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University of Peshawar high fee worried many

Parents worried as schools on varsity campus increase fees manifold
Peshawar: The semi-government schools affiliated with different universities on the University Campus Peshawar have increased their fees manifold, creating problems for the parents.

Sources said that the idea behind the establishment of the University Model School for Girls, University Public School, Islamia Collegiate School and other semi-government institutions on the campus was to provide quality education on reasonable charges to the people of the surrounding areas who had donated spacious land for establishment of the unique campus in the country.

But the admission and tuition fees and other charges have now surged to the level of the most expensive private sector schools, the parents complained. The initial charges for admitting a student in the University Model School are over Rs35,000 inclusive of admission and annual tuition fee. The school also charges students extra Rs8,000 per year under the head of transport charges, a facility that is provided to the kids of varsity employees for just Rs200 a month, the sources said.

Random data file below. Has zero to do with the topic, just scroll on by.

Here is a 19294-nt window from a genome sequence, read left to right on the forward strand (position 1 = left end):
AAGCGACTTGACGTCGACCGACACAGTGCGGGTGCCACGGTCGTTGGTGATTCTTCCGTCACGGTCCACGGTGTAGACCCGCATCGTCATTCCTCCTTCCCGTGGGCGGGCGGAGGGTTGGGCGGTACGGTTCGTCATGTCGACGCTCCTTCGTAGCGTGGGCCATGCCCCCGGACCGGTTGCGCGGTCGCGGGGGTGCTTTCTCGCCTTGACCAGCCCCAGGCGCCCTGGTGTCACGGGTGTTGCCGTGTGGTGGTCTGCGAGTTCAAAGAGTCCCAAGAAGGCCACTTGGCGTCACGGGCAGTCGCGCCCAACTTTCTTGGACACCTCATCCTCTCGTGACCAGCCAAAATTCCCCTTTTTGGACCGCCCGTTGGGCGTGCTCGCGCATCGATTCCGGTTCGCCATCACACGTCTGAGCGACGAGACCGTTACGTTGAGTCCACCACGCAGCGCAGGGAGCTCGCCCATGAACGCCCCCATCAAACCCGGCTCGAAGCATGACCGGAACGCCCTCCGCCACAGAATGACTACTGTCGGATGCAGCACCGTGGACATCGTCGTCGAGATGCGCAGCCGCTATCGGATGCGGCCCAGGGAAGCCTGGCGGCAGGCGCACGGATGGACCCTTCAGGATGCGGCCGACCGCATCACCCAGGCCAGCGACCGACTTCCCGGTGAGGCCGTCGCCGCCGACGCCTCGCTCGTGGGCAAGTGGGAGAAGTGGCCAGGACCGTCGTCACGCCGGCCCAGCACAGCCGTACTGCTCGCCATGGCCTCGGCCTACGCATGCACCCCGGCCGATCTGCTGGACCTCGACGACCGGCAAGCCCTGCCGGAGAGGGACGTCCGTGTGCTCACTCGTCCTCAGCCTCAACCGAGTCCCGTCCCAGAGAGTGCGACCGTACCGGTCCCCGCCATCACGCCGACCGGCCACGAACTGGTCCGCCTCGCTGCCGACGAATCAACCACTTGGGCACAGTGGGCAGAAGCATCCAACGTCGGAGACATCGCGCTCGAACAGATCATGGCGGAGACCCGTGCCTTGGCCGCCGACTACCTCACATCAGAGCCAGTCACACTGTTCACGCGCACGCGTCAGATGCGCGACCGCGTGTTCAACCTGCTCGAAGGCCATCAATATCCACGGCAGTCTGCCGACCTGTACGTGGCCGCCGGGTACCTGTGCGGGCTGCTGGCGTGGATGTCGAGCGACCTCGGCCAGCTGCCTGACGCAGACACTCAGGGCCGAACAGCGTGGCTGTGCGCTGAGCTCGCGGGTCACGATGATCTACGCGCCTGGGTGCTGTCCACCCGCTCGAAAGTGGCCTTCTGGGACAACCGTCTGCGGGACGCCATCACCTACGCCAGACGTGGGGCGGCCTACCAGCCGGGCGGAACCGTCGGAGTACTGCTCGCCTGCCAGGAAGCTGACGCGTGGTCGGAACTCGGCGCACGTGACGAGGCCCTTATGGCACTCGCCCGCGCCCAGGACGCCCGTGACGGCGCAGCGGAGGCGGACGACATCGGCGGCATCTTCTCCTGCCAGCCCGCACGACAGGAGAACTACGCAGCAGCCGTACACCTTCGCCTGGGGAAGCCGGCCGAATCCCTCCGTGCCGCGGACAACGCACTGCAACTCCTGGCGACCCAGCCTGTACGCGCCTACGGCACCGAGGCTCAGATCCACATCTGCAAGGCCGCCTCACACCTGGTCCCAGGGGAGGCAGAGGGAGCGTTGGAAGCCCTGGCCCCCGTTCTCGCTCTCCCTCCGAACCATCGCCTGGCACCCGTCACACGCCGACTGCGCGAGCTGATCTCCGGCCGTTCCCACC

Charges of the University of Peshawar-run University Public School (UPS) are even higher, the sources said, adding that a student has to pay Rs40,000 per year to get educated at this prestigious institution. The boarding students are, however, required to pay around Rs130,000 per year, they added.

Yearly promotion charges at the institutions affiliated with NWFP Agricultural University are Rs5,000, while monthly tuition fee there is Rs600, the sources said. Initial admission fee there too is much higher, they maintained.